Ten leading businesses are backing a new diagnostic study of New Zealand’s entire plastic packaging system. The work will identify key challenges and interventions for the adoption of a circular economy approach to plastics.
Not enough is known about ability of so-called biodegradable bags to break down, or how long it takes, UK research shows. The Warehouse Group is the latest New Zealand company to announce it will make the switch to biodegradable bags towards the end of this year.
Tetra Pak is to launch a paper straw as part of a programme to address the issue of plastic straw waste. Suitable for its portion-sized carton packages, the paper straws will be launched before the end of this year.
A Japanese company building a manufacturing plant in the United States would seem in some small way to counter the nationalist narrative that has so many questioning our globalized economy. In 2016, Nissei Plastic Industrial Co. Ltd. (Sakaki) launched a fully-owned subsidiary, Nissei Plastic Machinery America Inc., in San Antonio, TX, to manufacture injection molding machines as part of Nissei’s global production network. The plant, Nissei’s first production facility in the United States and its third outside Japan, is set to open in May.
Jan 24, 2018 - Amcor has revealed ambitious plans to make all its packaging recyclable or reusable by 2025.The company, which manufactures a wide range of packaging including PET bottles and films, has claimed that it’s the first global packaging firm to make such a pledge.
Jan 9, 2018 - The government could introduce a charge on single use plastic packaging such as plastic drink bottles, the Prime Minster has said. Appearing on BBC1’s The Andrew Marr Show, the Theresa May spoke of the success of the 5p carrier bag charge introduced a few years ago and said a similar levy could be slapped on plastic bottles, as well as bubble wrap, cutlery, and polystyrene takeaway boxes in a bid to reduce single use plastic packaging and reduce pollution in the world’s oceans.
Dec 22, 2017 - The former heads of the UK’s biggest retailers have called for the introduction of a plastic free aisle at supermarkets. Plastic free aisle Former chiefs of Asda, Tesco, Marks and Spencer, and Argos, along with current bosses at Debenhams and Weleda said in an open letter that while aluminium and glass can be reused easily, plastic packaging cannot be recycled ad infinitum.
“Most plastic packaging items can only be recycled twice before becoming unusable,” they insisted.
“Regardless of how much is invested in Britain’s recycling infrastructure, virtually all plastic packaging will reach landfill or the bottom of the ocean sooner or later.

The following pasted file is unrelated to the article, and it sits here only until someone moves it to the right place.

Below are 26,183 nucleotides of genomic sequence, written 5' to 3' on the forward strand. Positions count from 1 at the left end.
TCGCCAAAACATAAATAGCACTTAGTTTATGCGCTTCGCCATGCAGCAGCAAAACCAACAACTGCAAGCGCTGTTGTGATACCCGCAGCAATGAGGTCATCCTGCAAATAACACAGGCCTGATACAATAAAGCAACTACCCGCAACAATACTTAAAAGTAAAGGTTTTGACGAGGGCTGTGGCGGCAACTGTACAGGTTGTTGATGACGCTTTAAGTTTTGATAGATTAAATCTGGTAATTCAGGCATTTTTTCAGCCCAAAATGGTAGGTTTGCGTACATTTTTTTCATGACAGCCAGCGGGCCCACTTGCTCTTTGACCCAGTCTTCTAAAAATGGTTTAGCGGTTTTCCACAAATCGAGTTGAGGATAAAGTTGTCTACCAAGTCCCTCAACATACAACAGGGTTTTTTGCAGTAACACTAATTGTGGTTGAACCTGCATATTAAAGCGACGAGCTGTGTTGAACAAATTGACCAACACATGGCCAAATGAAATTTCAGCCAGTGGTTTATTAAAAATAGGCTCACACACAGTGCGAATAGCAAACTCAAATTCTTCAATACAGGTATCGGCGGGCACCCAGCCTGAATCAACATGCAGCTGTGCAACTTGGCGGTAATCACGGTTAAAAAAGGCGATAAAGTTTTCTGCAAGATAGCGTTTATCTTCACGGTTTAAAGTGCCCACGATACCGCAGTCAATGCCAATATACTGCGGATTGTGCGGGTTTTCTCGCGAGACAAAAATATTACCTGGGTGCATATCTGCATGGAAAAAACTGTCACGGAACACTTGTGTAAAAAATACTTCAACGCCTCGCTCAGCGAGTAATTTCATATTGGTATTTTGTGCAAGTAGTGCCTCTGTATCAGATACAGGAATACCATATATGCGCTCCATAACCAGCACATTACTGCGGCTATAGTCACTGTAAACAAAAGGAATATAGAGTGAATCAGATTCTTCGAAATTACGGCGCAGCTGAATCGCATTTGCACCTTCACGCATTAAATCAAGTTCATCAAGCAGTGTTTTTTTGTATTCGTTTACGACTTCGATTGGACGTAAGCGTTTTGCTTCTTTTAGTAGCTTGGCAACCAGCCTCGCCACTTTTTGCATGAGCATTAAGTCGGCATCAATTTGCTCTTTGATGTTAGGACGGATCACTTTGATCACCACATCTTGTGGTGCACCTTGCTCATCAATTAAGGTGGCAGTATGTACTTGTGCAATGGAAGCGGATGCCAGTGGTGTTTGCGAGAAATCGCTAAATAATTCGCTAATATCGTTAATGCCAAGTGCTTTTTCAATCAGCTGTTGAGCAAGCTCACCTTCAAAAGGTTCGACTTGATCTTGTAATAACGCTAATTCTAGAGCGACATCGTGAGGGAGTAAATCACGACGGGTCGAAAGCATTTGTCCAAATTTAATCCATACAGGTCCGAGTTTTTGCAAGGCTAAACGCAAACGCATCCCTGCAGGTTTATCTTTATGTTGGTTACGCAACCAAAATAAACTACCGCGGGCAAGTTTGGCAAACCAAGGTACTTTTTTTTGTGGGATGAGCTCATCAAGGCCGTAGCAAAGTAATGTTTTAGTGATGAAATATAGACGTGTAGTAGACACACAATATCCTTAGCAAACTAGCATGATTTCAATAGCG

“It is therefore essential that retailers and packaging manufacturers work together to turn off the tap of throwaway packaging. Retailers should take advantage of the raft of zero-plastic packaging solutions that provide a real alternative to conventional plastic.”
The group said a plastic free aisle would be good for business, as research showed at least a third of consumers base their purchasing decisions on the social and environmental impact of the products they buy.
This is not the first time there have been calls for plastic free aisles, and such views have been met with scepticism by packaging industry bodies and manufacturers.
The British Plastics Federation (BPF) has previously criticised the idea, saying that such a campaign deflected from the important role plastic packaging provides.
The material, according to the BPF, increases the hygiene of food while the Co-Op has warned that packaging-free food can increase food waste.
Iain Ferguson, Co-Op’s environment manager, told Sky News this week: “The packaging actually helps to increase the shelf life, for example on cucumbers, we used to sell them unwrapped. We did a full-scale trial in 2012 measuring the waste of wrapped and unwrapped cucumbers and we found that by wrapping the cucumbers we reduced the waste by two thirds.”
The UK’s retailers combined revenues exceed £380bn, and the sector employs 4.6 million people nationwide.
The signatories are:
Andy Clarke - Former CEO, ASDA
Sir Ian Cheshire - Chairman, Debenhams
The Lord Rose of Monewden - Former CEO, Argos, former Chairman and CEO, Marks and Spencer
The Lord MacLaurin of Knebworth DL - Former Chairman, Tesco
The Lord Stone of Blackheath - Former Managing Director, Marks and Spencer
The Lord Jones of Birmingham - Business Leader
The Lord Hayward OBE - Former Chief Executive of the British Soft Drinks Association
The Lord Cameron of Dillington - Former National President of the Country Land and Business Association
The Baroness Scott of Needham Market - Former Board Member, Lloyds Register, Party President, Liberal Democrats
The Lord Clement-Jones CBE - Former Co-Secretary and Legal Director, Kingfisher
The Rt Hon. Lord Foster of Bath - Associate, Global Partners Governance
The Lord Hodgson of Astley Abbotts CBE - Former Director, Marston’s PLC
Brent Hoberman CBE - Founder, Lastminute.com
The Rt Hon. The Lord Goldsmith QC, PC - Former Attorney General
The Lord Judd - Former Director Oxfam
The Baroness Miller of Chilthorne Domer - Unicef Board Member
The Lord Rees of Ludlow OM - Astronomer Royal
The Baroness Lister of Burtersett CBE - Author and Professor